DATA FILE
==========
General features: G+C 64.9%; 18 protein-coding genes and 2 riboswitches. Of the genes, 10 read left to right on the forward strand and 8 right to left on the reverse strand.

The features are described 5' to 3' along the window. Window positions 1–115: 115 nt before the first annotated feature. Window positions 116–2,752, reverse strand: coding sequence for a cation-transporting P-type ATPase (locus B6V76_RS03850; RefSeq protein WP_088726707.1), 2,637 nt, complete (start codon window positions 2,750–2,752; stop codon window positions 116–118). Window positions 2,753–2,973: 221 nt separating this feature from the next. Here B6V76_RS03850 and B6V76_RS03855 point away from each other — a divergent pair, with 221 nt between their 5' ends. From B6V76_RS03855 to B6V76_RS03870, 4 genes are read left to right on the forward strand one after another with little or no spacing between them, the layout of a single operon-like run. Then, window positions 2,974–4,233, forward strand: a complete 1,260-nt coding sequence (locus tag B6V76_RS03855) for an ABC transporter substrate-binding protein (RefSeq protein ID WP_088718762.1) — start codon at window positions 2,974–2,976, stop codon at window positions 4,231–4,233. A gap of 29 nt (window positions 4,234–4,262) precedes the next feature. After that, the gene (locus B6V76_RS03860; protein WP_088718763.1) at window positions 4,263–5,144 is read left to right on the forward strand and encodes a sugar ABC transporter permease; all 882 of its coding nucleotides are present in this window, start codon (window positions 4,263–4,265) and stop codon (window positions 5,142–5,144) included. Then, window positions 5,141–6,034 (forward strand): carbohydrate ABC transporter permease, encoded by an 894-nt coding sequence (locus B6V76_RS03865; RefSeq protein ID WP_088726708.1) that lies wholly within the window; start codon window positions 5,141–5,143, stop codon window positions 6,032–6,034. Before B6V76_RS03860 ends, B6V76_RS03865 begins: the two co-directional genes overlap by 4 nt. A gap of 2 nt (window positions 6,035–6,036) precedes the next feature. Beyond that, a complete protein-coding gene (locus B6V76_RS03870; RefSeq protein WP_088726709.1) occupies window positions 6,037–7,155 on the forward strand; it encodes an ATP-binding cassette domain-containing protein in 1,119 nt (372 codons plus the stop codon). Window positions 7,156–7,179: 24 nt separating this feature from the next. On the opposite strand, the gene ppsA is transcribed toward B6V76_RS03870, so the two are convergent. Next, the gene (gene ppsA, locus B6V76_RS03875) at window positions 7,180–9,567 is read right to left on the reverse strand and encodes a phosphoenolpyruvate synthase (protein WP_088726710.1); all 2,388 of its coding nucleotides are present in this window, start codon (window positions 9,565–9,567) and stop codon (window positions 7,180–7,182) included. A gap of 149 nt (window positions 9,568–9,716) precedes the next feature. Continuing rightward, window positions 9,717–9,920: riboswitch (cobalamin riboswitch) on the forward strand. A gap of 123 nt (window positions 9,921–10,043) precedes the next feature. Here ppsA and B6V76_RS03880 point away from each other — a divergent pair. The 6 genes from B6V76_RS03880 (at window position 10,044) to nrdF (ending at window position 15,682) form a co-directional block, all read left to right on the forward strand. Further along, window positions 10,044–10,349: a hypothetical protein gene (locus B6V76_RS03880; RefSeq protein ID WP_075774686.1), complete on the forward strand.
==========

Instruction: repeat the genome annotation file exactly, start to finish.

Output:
General features: G+C 64.9%; 18 protein-coding genes and 2 riboswitches. Of the genes, 10 read left to right on the forward strand and 8 right to left on the reverse strand.

The features are described 5' to 3' along the window. Window positions 1–115: 115 nt before the first annotated feature. Window positions 116–2,752, reverse strand: coding sequence for a cation-transporting P-type ATPase (locus B6V76_RS03850; RefSeq protein WP_088726707.1), 2,637 nt, complete (start codon window positions 2,750–2,752; stop codon window positions 116–118). Window positions 2,753–2,973: 221 nt separating this feature from the next. Here B6V76_RS03850 and B6V76_RS03855 point away from each other — a divergent pair, with 221 nt between their 5' ends. From B6V76_RS03855 to B6V76_RS03870, 4 genes are read left to right on the forward strand one after another with little or no spacing between them, the layout of a single operon-like run. Then, window positions 2,974–4,233, forward strand: a complete 1,260-nt coding sequence (locus tag B6V76_RS03855) for an ABC transporter substrate-binding protein (RefSeq protein ID WP_088718762.1) — start codon at window positions 2,974–2,976, stop codon at window positions 4,231–4,233. A gap of 29 nt (window positions 4,234–4,262) precedes the next feature. After that, the gene (locus B6V76_RS03860; protein WP_088718763.1) at window positions 4,263–5,144 is read left to right on the forward strand and encodes a sugar ABC transporter permease; all 882 of its coding nucleotides are present in this window, start codon (window positions 4,263–4,265) and stop codon (window positions 5,142–5,144) included. Then, window positions 5,141–6,034 (forward strand): carbohydrate ABC transporter permease, encoded by an 894-nt coding sequence (locus B6V76_RS03865; RefSeq protein ID WP_088726708.1) that lies wholly within the window; start codon window positions 5,141–5,143, stop codon window positions 6,032–6,034. Before B6V76_RS03860 ends, B6V76_RS03865 begins: the two co-directional genes overlap by 4 nt. A gap of 2 nt (window positions 6,035–6,036) precedes the next feature. Beyond that, a complete protein-coding gene (locus B6V76_RS03870; RefSeq protein WP_088726709.1) occupies window positions 6,037–7,155 on the forward strand; it encodes an ATP-binding cassette domain-containing protein in 1,119 nt (372 codons plus the stop codon). Window positions 7,156–7,179: 24 nt separating this feature from the next. On the opposite strand, the gene ppsA is transcribed toward B6V76_RS03870, so the two are convergent. Next, the gene (gene ppsA, locus B6V76_RS03875) at window positions 7,180–9,567 is read right to left on the reverse strand and encodes a phosphoenolpyruvate synthase (protein WP_088726710.1); all 2,388 of its coding nucleotides are present in this window, start codon (window positions 9,565–9,567) and stop codon (window positions 7,180–7,182) included. A gap of 149 nt (window positions 9,568–9,716) precedes the next feature. Continuing rightward, window positions 9,717–9,920: riboswitch (cobalamin riboswitch) on the forward strand. A gap of 123 nt (window positions 9,921–10,043) precedes the next feature. Here ppsA and B6V76_RS03880 point away from each other — a divergent pair. The 6 genes from B6V76_RS03880 (at window position 10,044) to nrdF (ending at window position 15,682) form a co-directional block, all read left to right on the forward strand. Further along, window positions 10,044–10,349: a hypothetical protein gene (locus B6V76_RS03880; RefSeq protein ID WP_075774686.1), complete on the forward strand.